For the first time since his childhood, he realized that the goal was not only to improve his own game, but those of his teammates as well. Henrik soon embodied the notion, as the team camaraderie and friendship he found at UVA provided a much-needed balance to the extreme mental toll tennis can exert on an athlete. According to Coach Boland, Henrik “epitomized everything any coach would want in a student athlete. He is a leader, student, player, friend, and teammate.”

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Even in the more team-oriented arena of college tennis, the sport still possesses the psychological impact of an individually focused game. “It’s easy to tie your value or your identity as a person to your success on the court,” Henrik says, explaining that “In tennis, if you lose a match, it’s no one else’s fault. You have to be introspective and ask ‘Okay, what did I do wrong?’ Because there’s no one else on the court to take the blame.”

Henrik has experienced some truly remarkable highs during his time at UVA. Henrik has a 32-1 record in ACC regular season singles matches, and has earned a spot on numerous all-tournament and all-conference teams since his first year. In addition, each of his first three seasons resulted in a hard-fought, sweetly earned NCAA Championship. In his second trip to the NCAA Finals, he delivered the title-clinching match, seeing all of the hard work and dedication crystallize into a single moment as his teammates swarmed toward him, yelling and celebrating another national title.

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Then, just before his fourth and final season, Henrik ceased all tennis activity.

A few months before in the ACC Tournament, Henrik stretched out for a ball and immediately felt a pull in his shoulder. Grimacing in pain, he fought through it and played all the way through the NCAA Championships and into the summer, until one match in July when the pain became too much to bear, and Henrik had no choice but to shut down his training. Returning to UVA, Henrik went through a battery of tests revealing a partial rotator cuff tear in his right shoulder. As his worst nightmare became a reality, doctors told him he could not play tennis for the next nine months if he wished to compete again.

Henrik had never faced an injury that kept him out of tennis for a prolonged stretch, let alone one that prevented him from basic practice. Devastated, he would be left to stand on the sidelines, taking a medical red-shirt in what would have been his last collegiate season before finally realizing his dream of playing in the professional circuits.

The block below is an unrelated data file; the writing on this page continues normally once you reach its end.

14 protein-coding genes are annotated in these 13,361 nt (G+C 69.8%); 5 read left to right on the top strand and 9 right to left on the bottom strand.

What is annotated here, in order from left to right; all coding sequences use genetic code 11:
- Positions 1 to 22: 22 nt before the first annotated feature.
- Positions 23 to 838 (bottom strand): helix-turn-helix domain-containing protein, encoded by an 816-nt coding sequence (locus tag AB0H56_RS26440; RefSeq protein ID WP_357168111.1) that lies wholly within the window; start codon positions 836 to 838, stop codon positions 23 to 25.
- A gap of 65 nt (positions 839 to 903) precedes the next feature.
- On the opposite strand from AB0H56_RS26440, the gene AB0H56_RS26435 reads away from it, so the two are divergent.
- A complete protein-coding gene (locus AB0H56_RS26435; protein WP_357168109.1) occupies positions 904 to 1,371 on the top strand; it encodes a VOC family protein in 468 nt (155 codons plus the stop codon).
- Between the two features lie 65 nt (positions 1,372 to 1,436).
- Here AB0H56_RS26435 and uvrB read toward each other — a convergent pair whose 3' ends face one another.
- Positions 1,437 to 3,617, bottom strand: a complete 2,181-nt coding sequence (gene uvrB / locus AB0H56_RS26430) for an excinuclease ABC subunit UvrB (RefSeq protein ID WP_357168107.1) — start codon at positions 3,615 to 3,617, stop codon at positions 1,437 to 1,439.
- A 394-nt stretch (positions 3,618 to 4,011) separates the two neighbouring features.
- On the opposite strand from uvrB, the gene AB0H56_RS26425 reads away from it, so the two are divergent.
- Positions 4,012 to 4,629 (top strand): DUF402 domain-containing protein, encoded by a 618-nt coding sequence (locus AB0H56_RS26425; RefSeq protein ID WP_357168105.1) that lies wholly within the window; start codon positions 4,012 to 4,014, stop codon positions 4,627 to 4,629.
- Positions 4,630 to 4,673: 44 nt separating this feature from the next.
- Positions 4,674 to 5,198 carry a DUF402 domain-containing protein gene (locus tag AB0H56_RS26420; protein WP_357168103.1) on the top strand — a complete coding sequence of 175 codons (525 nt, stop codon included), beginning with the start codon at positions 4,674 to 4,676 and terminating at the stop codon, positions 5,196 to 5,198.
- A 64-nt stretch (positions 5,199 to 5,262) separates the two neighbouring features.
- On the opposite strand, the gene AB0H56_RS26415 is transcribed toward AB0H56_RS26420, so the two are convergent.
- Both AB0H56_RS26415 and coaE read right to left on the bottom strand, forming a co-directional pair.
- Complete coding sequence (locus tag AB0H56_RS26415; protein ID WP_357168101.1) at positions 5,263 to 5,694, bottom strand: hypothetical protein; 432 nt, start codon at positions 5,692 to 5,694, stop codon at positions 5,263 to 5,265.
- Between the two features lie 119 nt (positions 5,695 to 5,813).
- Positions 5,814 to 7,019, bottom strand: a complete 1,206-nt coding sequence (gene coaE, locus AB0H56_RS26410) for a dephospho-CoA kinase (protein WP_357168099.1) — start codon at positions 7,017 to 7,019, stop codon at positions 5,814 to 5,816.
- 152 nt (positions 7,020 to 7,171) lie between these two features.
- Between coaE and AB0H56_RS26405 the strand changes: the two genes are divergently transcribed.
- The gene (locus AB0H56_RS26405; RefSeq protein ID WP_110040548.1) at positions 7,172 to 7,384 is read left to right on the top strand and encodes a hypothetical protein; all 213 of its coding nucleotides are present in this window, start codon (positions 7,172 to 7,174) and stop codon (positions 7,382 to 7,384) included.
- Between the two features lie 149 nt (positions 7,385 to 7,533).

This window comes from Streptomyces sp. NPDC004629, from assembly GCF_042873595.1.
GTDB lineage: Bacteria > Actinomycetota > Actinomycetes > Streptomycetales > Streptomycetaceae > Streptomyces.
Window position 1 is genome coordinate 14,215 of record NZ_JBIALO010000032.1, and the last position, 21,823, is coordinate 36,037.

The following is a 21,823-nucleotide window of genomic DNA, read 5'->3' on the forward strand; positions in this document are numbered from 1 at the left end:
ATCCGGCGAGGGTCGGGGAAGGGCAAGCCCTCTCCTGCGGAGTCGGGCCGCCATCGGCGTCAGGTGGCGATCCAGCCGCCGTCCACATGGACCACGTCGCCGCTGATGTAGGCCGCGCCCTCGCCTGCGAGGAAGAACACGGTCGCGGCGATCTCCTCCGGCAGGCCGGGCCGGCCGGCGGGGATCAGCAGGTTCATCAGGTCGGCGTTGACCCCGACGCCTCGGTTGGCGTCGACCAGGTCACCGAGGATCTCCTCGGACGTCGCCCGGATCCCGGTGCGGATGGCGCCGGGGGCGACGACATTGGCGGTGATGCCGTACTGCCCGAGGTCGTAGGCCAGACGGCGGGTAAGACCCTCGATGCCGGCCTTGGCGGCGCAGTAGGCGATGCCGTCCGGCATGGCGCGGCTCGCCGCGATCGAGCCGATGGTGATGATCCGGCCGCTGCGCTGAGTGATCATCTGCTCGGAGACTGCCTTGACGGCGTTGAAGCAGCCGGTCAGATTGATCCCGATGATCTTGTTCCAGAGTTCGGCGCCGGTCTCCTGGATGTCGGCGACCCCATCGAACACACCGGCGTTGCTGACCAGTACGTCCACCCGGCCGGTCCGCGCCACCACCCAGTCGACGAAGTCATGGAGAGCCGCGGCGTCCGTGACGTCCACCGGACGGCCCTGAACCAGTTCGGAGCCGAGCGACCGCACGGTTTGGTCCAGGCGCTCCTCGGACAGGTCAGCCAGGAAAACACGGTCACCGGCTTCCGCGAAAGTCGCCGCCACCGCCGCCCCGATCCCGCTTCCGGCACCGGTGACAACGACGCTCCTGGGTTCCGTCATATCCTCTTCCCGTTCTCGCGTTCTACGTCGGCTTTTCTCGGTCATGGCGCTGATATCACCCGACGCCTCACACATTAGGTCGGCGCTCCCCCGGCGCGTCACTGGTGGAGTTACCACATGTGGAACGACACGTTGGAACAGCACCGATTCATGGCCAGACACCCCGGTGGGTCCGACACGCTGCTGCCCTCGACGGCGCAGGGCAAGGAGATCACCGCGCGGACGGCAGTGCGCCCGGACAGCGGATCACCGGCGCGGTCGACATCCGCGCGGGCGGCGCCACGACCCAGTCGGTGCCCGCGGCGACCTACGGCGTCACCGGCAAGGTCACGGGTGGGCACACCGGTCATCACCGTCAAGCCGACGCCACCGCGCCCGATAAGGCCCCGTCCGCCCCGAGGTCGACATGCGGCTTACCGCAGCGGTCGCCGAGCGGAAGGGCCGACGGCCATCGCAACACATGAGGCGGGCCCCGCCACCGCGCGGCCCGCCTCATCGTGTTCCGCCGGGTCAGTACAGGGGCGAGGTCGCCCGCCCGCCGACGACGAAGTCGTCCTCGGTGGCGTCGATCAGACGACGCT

Instead, he was faced with rehab five days a week, total restriction on lifting with his upper body, and nine months without playing the sport he loved.

Soon enough, it began to drive him crazy.

Henrik has sculpted this mindset since childhood, to the point where it became second nature, an integral part of who he is. But, this mentality didn’t necessarily translate to the world of rehabilitation. He was used to competing mentally against his opponents and keeping his calm in a match, not waiting patiently in doctors’ offices and being told to stay off the court he desperately wanted to get back on.

“Tennis is very cerebral. There is a ton of strategy that goes into how you approach each match, and even each point,” Henrik explains. When a player steps on the court, he or she becomes their own coach, responsible for all adjustments, decisions, and mental checks. Tennis is a sport that constantly poses new problems that require new answers for every point, game, and set won or lost. Through it all, Henrik says, it is extremely difficult to keep discipline and a cool head.

Henrik had no idea what to do or expect after his injury. He reflected, explaining that “Tennis definitely becomes a part of your identity, and you can get it associated in your head that you are a tennis player. That is what you do, that is all you do. When you get hurt, you can’t play. You can’t possibly identify yourself as a tennis player during that time. So, you have to figure out, ‘Who am I really?’”